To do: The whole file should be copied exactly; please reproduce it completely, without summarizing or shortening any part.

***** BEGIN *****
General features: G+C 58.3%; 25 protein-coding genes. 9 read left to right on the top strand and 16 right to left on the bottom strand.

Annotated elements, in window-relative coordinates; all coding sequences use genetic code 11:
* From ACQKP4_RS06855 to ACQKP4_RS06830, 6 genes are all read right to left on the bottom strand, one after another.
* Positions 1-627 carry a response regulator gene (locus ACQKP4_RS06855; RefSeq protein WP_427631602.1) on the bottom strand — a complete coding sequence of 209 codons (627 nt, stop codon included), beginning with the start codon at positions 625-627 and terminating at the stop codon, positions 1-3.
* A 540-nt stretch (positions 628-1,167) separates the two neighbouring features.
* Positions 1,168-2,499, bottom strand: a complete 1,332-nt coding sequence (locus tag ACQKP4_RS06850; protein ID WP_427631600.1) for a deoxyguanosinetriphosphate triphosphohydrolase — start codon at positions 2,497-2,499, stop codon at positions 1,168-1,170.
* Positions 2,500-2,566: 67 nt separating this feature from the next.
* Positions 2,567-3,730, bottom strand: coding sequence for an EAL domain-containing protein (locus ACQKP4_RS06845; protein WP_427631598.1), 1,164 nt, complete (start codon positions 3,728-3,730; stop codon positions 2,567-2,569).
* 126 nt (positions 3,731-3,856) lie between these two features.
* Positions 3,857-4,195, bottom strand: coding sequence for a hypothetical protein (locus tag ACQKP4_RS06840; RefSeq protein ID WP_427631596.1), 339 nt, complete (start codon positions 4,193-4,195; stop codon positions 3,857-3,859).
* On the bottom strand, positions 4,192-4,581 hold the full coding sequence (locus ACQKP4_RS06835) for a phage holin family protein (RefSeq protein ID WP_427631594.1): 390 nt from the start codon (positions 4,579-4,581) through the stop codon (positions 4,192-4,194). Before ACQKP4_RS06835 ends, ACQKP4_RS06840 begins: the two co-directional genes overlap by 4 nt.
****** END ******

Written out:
General features: G+C 58.3%; 25 protein-coding genes. 9 read left to right on the top strand and 16 right to left on the bottom strand.

Annotated elements, in window-relative coordinates; all coding sequences use genetic code 11:
* From ACQKP4_RS06855 to ACQKP4_RS06830, 6 genes are all read right to left on the bottom strand, one after another.
* Positions 1-627 carry a response regulator gene (locus ACQKP4_RS06855; RefSeq protein WP_427631602.1) on the bottom strand — a complete coding sequence of 209 codons (627 nt, stop codon included), beginning with the start codon at positions 625-627 and terminating at the stop codon, positions 1-3.
* A 540-nt stretch (positions 628-1,167) separates the two neighbouring features.
* Positions 1,168-2,499, bottom strand: a complete 1,332-nt coding sequence (locus tag ACQKP4_RS06850; protein ID WP_427631600.1) for a deoxyguanosinetriphosphate triphosphohydrolase — start codon at positions 2,497-2,499, stop codon at positions 1,168-1,170.
* Positions 2,500-2,566: 67 nt separating this feature from the next.
* Positions 2,567-3,730, bottom strand: coding sequence for an EAL domain-containing protein (locus ACQKP4_RS06845; protein WP_427631598.1), 1,164 nt, complete (start codon positions 3,728-3,730; stop codon positions 2,567-2,569).
* 126 nt (positions 3,731-3,856) lie between these two features.
* Positions 3,857-4,195, bottom strand: coding sequence for a hypothetical protein (locus tag ACQKP4_RS06840; RefSeq protein ID WP_427631596.1), 339 nt, complete (start codon positions 4,193-4,195; stop codon positions 3,857-3,859).
* On the bottom strand, positions 4,192-4,581 hold the full coding sequence (locus ACQKP4_RS06835) for a phage holin family protein (RefSeq protein ID WP_427631594.1): 390 nt from the start codon (positions 4,579-4,581) through the stop codon (positions 4,192-4,194). Before ACQKP4_RS06835 ends, ACQKP4_RS06840 begins: the two co-directional genes overlap by 4 nt.